Price (RRP): $from $429 to $1,399
The WD My Passport Wireless SSD is designed to go anywhere. The shockproof SSD is inside a rugged polycarbonate shell wrapped in rubber bumper. Its inbuilt power bank ensures backup and storage is always on-tap.
GadgetGuy covered the launch, and it gives a good overview. It is pretty clear that this device was what road warriors really wanted.
Review. WD My Passport Wireless SSD 2TB
US Website here.
In the box
- WD My Passport Wireless SSD storage drive (2TB as tested)
- 30cm USB-A 3.0 cable to USB-micro-B
- USB-A charger 5V/2.4A
- Quick Install Guide
- Shock-resistant Bumper (up to 1-meter drop protection)
It works with Windows 7 (format as NTFS) and macOS 10.7 (format as exFAT) or later. It can also be formatted to FAT32 and HSF+. You can NTFS on macOS with a Paragon driver.
OK, at 135mm square x 26mm x 460g it is larger than I expected for an external SSD. That is until you think about it.
In there is a 6,700mAh battery (that can be used as a power bank as well). It also has enough computing power and smarts to act as an intelligent quasi-network/cloud storage device. Oh, and as a DLNA/Plex media server as well.
Other than that, it looks rugged. While the SSD can withstand almost any reasonable drop the device as a whole is capable of withstanding a 1-meter drop. It will operate in 0-35°C temperature.
Specifications – WD My Passport Wireless SSD
- 250GB, 500GB, 1TB and 2TB models
- 6,700mAh battery
- Wi-Fi AC, dual-band, 1×1, Hot Spot and Access Point mode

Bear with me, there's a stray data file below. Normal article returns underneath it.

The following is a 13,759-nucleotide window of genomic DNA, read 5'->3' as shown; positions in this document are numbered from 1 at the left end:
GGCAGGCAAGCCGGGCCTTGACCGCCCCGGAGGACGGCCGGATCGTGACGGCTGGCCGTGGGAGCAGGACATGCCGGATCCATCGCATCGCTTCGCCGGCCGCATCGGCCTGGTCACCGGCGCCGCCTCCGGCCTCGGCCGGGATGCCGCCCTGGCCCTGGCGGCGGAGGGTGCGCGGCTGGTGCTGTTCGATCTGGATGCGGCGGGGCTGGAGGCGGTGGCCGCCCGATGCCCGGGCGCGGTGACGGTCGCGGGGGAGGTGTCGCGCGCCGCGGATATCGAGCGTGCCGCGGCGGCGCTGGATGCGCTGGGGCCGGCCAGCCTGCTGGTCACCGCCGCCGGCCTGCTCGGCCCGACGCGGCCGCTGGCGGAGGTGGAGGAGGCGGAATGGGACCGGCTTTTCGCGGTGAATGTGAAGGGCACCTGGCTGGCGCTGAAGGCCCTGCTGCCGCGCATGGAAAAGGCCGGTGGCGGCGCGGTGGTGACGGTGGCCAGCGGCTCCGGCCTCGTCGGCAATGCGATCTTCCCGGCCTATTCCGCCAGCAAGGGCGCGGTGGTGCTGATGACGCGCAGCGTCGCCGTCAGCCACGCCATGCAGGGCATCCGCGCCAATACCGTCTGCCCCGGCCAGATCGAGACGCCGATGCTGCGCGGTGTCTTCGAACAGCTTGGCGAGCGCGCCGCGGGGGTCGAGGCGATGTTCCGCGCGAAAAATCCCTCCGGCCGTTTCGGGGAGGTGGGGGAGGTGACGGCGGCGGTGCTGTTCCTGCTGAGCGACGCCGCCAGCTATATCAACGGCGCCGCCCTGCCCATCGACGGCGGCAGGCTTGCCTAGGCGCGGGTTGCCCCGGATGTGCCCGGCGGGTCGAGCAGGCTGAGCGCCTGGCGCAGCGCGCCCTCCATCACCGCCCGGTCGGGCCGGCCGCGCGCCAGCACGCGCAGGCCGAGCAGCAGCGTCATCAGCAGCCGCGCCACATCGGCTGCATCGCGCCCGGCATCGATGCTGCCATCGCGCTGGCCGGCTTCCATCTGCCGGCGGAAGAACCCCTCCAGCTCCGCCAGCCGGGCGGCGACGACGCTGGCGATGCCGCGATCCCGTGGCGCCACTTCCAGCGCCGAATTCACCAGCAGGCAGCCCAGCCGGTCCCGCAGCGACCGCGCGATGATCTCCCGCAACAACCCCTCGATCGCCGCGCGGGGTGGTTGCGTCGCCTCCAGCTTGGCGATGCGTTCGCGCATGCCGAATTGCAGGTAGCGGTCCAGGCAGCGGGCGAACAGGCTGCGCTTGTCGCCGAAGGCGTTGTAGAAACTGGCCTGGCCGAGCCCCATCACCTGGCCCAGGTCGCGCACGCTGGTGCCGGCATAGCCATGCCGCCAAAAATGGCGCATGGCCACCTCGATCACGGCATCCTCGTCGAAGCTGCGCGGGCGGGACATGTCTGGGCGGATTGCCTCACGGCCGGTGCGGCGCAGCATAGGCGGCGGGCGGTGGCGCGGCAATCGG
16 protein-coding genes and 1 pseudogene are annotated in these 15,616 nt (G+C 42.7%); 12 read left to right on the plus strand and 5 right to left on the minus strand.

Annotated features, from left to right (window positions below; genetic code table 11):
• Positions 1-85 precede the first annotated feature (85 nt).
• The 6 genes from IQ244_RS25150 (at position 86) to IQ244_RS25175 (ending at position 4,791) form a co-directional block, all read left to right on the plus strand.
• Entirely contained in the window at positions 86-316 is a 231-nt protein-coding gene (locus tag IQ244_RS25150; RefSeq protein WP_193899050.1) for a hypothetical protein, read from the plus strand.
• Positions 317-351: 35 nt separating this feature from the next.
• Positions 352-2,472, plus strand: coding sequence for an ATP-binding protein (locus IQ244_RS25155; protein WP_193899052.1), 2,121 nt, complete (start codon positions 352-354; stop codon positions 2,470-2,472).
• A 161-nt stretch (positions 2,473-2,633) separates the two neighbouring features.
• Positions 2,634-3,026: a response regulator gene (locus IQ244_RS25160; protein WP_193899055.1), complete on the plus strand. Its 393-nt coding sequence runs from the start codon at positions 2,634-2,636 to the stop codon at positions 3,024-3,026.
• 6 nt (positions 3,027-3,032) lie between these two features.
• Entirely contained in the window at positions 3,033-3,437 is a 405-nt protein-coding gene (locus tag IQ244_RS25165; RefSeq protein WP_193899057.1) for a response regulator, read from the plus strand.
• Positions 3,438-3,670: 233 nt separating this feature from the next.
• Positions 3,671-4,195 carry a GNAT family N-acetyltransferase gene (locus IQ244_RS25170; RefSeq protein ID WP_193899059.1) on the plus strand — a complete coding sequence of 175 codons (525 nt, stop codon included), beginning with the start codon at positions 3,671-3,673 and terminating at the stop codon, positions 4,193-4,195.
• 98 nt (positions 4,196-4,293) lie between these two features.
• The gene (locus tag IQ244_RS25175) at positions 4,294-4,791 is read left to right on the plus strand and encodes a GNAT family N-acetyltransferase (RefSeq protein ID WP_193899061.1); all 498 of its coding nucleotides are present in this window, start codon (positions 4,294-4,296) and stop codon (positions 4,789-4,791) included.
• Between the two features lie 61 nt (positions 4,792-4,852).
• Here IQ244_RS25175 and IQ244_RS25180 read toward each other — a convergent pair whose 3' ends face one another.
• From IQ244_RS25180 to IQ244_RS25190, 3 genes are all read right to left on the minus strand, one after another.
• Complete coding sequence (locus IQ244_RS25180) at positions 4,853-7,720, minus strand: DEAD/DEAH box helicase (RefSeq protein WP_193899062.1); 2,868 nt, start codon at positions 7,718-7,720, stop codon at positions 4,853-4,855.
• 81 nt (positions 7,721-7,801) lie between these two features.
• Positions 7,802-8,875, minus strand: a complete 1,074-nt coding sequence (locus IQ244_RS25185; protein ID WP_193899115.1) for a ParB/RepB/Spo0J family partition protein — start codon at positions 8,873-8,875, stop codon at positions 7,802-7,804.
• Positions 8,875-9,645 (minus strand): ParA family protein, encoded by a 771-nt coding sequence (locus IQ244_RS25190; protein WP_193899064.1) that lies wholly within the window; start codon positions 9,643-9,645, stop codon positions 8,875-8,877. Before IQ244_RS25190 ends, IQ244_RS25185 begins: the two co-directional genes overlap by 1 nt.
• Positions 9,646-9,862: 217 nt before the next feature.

- USB-A port up to 5Gbps (for power bank 5V/1A and down data transfer to the device)
- Micro-B USB 3.0 port up to 5Gbps (for up/down data stream data and 5V/2.4A device charging)
- SD Card slot up to 3.0 (65Mbps) compatible
- Device size without bumper case 126 x 126 x 24mm x 440g
- DLNA, Twonky and/or Plex media server supports most common audio, still, and video codecs
- It supports 4K streaming and RAW image preview.
- My Cloud App required for setup
How to access it
You can use the (too short) 30cm USB-A 3.0 to micro-B cable from a PC via Windows Explorer (or Mac equivalent). That gives the best up/down data transfer speed. You can also use the WD My Cloud Desktop app or access it via the IP address in a browser.
Or via Wi-Fi joining its SSID (either as a hot spot or in Access Point mode for internet access).
The USB-A 3.0 port and SD card reader are for data transfer to the device only.
Performance – SSD
The review model has a 2TB SanDisk SATA/600 SSD interface. Internally this SSD is capable of very fast read/write transfer speeds, e.g. copying or moving files around on the device.
Over the USB micro-B 3.0 cable it is limited to the interface speed. The unit achieved 285/267MB/s (is 2.28/2.136Gb/s) sequential read/write. That is what I would expect from a half-duplex 5Gb/s interface.
As to be expected that interface quickly chokes with you hit it with random read/write of larger files 500MB or 1GB files.
We tested a SanDisk 64GB extreme 90Mb/s SD card in the device (the reader supports 65Mbps), but Crystal Disk mark was unable to access it as it did not show up as a separate drive letter. Both SD and USB ports are for data transfer to the My Passport SSD only. It can auto-delete data on these once copied.
It has Wi-Fi AC 1×1 in both 2,.4GHz and 5GHz bands. What 1 x 1 refers to the number of receive and transmit streams (antenna) meaning its maximum theoretical duplex speed is 150Mb/s in total.
To use it you connect to the device’s SSID (either band), and it can bridge to your router for internet access. It will support up to eight concurrent connections.
On NBN 100/40Mb/s we tested the direct internet speed using a Samsung Note 8 and a D-Link AC5300 router.